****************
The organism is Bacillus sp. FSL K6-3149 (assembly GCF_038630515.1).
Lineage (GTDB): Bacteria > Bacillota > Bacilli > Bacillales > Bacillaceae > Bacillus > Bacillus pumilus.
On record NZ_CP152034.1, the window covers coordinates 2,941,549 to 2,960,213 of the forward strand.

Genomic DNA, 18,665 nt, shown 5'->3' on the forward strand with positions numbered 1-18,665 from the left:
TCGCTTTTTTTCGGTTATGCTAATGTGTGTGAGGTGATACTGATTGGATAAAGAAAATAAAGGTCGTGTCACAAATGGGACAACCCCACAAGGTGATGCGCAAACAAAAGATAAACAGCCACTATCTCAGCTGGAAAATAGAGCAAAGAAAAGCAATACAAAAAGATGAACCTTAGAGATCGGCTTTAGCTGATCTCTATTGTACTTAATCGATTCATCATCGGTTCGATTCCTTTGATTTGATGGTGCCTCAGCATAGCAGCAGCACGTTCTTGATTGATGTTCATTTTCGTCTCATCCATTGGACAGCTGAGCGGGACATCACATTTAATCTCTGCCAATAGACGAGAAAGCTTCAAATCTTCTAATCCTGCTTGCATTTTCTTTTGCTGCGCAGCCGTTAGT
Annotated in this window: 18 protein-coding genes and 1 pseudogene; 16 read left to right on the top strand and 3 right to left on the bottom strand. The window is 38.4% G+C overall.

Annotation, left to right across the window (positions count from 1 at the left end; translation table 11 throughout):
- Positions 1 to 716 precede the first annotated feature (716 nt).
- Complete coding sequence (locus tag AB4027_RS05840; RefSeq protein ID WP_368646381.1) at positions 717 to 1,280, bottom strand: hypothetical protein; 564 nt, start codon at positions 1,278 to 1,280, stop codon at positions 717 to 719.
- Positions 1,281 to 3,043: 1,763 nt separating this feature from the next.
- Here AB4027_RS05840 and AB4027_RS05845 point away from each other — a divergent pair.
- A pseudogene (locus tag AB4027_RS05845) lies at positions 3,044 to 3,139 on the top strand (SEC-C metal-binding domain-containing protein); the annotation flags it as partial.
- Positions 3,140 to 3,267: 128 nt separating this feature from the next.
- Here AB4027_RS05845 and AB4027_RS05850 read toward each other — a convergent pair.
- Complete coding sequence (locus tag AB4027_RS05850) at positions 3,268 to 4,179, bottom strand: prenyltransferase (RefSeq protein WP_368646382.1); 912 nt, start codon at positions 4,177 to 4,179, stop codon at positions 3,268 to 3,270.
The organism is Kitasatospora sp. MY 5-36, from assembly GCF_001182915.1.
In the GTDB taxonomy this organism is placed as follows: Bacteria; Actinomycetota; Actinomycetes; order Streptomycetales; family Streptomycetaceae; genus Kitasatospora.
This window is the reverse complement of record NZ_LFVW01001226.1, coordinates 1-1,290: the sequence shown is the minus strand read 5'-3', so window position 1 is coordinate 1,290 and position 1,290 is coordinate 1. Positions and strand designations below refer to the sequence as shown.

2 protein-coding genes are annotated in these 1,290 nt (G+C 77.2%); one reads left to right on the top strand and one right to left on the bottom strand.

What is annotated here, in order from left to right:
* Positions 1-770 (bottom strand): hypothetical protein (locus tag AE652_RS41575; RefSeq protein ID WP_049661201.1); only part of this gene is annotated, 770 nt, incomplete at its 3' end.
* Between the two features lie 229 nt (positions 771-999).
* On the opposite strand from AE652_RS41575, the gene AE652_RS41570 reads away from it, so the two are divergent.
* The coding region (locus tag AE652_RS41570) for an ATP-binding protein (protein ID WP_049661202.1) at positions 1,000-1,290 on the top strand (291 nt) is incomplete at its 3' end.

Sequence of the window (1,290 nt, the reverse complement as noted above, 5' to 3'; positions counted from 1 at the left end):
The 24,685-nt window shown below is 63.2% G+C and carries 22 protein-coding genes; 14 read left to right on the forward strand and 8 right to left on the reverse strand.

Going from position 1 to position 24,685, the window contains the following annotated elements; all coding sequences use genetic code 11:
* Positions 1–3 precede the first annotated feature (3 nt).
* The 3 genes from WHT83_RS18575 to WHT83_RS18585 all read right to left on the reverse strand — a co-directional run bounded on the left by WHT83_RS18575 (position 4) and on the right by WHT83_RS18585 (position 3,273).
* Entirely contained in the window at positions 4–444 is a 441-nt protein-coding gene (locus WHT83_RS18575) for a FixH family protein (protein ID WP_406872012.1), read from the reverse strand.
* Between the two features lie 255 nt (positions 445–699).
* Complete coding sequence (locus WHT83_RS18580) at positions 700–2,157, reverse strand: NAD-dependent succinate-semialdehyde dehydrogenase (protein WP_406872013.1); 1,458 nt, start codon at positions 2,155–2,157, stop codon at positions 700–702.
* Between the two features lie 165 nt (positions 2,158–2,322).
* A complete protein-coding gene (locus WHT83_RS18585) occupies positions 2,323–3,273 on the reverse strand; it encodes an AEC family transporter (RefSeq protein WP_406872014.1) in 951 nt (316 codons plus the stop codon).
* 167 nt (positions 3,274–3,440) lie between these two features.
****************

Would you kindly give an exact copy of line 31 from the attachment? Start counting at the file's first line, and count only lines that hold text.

* Between the two features lie 255 nt (positions 445–699).